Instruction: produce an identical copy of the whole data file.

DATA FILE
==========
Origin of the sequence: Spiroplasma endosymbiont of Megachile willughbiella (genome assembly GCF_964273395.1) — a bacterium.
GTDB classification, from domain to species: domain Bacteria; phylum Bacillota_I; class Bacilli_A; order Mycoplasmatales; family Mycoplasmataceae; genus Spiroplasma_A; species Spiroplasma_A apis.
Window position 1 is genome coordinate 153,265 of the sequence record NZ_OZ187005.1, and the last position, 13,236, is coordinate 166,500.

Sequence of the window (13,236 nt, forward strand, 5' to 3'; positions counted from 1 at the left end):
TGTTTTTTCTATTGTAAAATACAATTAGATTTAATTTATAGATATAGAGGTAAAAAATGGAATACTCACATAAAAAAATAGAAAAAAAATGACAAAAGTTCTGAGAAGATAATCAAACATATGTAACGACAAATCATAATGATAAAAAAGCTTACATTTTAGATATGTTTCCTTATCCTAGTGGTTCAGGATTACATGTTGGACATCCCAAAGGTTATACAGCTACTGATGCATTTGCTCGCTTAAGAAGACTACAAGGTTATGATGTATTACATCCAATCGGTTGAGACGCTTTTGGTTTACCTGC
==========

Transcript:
Origin of the sequence: Spiroplasma endosymbiont of Megachile willughbiella (genome assembly GCF_964273395.1) — a bacterium.
GTDB classification, from domain to species: domain Bacteria; phylum Bacillota_I; class Bacilli_A; order Mycoplasmatales; family Mycoplasmataceae; genus Spiroplasma_A; species Spiroplasma_A apis.
Window position 1 is genome coordinate 153,265 of the sequence record NZ_OZ187005.1, and the last position, 13,236, is coordinate 166,500.

Sequence of the window (13,236 nt, forward strand, 5' to 3'; positions counted from 1 at the left end):
TGTTTTTTCTATTGTAAAATACAATTAGATTTAATTTATAGATATAGAGGTAAAAAATGGAATACTCACATAAAAAAATAGAAAAAAAATGACAAAAGTTCTGAGAAGATAATCAAACATATGTAACGACAAATCATAATGATAAAAAAGCTTACATTTTAGATATGTTTCCTTATCCTAGTGGTTCAGGATTACATGTTGGACATCCCAAAGGTTATACAGCTACTGATGCATTTGCTCGCTTAAGAAGACTACAAGGTTATGATGTATTACATCCAATCGGTTGAGACGCTTTTGGTTTACCTGC